This is a video displaying the capabilities of SIMNET which was a multi-user military simulator that went online in 1987. A few interesting quotes from the latter half of the video should have you thinking about the future of virtual reality systems.
“…you’ll be able to create anything, from a synthetic battlefield to a synthetic factory, all using the same core technology.”
“Anything that you can conceive of can be put on a network.”
“…all the way down to the guy bringing lunch out to the troops.
I’ve been tinkering with my new HTC Vive VR headset and was recently able to wirelessly stream the stereoscopic image to an iPhone 6. This was accomplished using Moonlight for iOS, a HTC Vive VR HMD, and a gaming rig loaded with a i7-6700k 4GHz CPU and a 980ti Hybrid GPU. This setup currently only mirrors what is displayed on the Vive.
I recently learned about a computer demonstration dubbed “The Mother of All Demos” given 40 years ago by Douglas Engelbart at the Fall Joint Computer Conference in San Francisco. Douglas showed off the NLS computer to a crowd of 1000 computer pros. The demo of this system given on December 9, 1968 is now considered one of the most important in modern computing history.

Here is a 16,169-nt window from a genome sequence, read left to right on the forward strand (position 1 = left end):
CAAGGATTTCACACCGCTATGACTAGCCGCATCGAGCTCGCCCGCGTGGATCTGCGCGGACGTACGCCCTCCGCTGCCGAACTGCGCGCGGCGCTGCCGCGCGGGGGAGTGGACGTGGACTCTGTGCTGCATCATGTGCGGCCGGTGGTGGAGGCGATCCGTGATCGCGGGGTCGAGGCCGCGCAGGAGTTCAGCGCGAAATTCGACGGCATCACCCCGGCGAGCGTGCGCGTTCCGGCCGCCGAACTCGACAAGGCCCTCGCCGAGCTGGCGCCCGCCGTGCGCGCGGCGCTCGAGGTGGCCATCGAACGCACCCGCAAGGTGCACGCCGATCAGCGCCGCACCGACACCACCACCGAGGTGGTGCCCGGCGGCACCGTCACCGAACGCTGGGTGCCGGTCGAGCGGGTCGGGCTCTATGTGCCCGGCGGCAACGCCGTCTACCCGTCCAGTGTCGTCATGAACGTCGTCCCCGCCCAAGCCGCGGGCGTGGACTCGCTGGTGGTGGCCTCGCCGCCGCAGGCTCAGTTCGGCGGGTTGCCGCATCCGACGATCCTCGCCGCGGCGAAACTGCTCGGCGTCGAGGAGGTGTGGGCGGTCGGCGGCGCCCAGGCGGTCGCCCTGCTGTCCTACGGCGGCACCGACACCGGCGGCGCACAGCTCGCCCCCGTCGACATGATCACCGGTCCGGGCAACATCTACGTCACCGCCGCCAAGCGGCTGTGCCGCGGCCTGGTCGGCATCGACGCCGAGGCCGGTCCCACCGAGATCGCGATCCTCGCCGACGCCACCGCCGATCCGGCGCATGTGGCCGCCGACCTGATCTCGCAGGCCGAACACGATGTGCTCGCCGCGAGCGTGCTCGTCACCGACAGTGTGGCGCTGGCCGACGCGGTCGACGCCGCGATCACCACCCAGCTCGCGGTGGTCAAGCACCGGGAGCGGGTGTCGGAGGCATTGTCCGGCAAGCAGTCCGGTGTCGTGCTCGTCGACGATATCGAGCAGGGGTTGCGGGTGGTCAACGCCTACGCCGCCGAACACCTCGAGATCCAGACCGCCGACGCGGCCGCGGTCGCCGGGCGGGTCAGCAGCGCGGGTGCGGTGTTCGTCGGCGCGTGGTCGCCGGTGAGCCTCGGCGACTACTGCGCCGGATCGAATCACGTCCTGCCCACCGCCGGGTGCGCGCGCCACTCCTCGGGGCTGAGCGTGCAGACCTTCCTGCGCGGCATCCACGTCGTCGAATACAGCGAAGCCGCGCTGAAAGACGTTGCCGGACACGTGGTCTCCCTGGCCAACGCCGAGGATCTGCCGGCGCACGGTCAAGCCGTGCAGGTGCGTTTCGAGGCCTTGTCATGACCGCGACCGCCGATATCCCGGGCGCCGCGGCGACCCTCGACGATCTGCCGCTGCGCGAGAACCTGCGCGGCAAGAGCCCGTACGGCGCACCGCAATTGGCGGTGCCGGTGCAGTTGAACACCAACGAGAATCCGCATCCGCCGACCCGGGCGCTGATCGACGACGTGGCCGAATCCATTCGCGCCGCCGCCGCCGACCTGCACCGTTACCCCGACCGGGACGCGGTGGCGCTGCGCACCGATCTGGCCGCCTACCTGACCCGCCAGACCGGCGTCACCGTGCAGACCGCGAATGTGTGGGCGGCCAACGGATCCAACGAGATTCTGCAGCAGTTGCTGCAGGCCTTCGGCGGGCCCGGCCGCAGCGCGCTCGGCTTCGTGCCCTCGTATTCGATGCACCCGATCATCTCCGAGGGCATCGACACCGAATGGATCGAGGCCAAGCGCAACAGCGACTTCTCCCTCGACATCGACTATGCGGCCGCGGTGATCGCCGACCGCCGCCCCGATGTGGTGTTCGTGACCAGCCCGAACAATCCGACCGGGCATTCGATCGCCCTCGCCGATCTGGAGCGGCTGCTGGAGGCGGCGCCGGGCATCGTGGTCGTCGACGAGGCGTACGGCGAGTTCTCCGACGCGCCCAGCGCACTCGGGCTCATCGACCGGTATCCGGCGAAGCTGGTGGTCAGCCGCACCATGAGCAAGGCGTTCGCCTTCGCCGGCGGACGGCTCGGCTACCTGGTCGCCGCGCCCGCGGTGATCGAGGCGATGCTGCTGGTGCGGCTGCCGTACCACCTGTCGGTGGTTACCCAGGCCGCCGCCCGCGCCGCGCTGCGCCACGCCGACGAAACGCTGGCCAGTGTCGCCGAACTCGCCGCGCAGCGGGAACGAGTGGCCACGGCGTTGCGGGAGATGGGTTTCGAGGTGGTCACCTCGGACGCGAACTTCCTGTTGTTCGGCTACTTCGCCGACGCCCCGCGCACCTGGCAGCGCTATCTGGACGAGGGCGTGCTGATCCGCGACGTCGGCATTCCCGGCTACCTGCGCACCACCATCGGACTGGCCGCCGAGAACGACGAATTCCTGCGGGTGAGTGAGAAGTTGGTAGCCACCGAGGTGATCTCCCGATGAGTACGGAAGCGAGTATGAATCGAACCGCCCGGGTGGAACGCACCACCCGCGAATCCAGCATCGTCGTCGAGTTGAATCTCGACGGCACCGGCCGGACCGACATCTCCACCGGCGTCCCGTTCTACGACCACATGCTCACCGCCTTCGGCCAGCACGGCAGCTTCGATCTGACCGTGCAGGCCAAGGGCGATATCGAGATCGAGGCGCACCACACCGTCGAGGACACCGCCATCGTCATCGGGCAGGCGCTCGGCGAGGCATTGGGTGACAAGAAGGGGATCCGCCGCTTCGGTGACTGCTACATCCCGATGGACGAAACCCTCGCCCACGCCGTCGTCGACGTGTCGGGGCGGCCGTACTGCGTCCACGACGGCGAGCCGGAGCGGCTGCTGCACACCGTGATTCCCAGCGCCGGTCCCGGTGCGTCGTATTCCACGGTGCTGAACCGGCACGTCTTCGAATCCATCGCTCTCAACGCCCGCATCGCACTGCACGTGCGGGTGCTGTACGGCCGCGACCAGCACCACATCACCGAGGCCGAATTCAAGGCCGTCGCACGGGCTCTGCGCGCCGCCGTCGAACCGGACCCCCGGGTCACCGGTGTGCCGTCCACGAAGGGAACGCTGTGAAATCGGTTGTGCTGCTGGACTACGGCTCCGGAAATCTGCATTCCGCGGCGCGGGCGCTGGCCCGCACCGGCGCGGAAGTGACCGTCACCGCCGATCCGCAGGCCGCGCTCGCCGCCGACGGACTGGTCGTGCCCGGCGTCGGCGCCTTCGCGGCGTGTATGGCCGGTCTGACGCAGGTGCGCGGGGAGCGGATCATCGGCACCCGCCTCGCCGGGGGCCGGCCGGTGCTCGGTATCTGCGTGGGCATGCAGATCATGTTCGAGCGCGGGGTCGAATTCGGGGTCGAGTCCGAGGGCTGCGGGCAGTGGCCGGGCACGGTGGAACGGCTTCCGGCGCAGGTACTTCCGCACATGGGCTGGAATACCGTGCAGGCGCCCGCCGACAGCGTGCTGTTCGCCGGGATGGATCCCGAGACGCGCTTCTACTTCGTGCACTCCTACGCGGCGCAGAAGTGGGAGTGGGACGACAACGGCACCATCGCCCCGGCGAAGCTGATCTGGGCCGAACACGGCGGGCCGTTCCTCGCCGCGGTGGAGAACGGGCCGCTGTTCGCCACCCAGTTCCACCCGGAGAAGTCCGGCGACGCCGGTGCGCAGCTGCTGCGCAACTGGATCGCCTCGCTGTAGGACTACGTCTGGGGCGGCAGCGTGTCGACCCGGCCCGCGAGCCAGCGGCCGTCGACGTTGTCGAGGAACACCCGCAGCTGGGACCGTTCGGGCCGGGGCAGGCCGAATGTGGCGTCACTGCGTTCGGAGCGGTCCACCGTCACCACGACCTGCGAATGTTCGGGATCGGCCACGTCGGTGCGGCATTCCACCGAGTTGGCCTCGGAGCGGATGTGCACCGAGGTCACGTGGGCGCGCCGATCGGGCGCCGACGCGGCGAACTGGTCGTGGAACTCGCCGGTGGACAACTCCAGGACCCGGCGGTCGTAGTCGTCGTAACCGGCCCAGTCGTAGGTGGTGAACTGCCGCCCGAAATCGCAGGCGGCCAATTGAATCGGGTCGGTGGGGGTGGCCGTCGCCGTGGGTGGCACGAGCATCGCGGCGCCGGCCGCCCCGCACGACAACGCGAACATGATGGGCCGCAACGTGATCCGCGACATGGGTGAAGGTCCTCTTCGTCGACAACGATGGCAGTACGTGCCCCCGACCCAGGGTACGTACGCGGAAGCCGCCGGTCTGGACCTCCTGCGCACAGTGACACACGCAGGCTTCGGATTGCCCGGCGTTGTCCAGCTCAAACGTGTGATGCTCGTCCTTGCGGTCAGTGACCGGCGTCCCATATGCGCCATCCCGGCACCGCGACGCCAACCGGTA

- The tech to keep people alive BOTH ways is still being developed. Some problems are similar to ones we’ve solved when sending folks to the Moon but MANY are different.
- It’s crazy expensive to solve these problems and it takes time. You can’t throw twice as much money at some of these problems and expect them to be solved in half the time.
I’ve been using a late 2012 i7 Mac Mini as a headless server running Plex and other services for a few years. I noticed certain resolutions would be unavailable when I remote connected to it via OS X screen sharing and portions of the screen would often just appear black unless I dragged a window over them.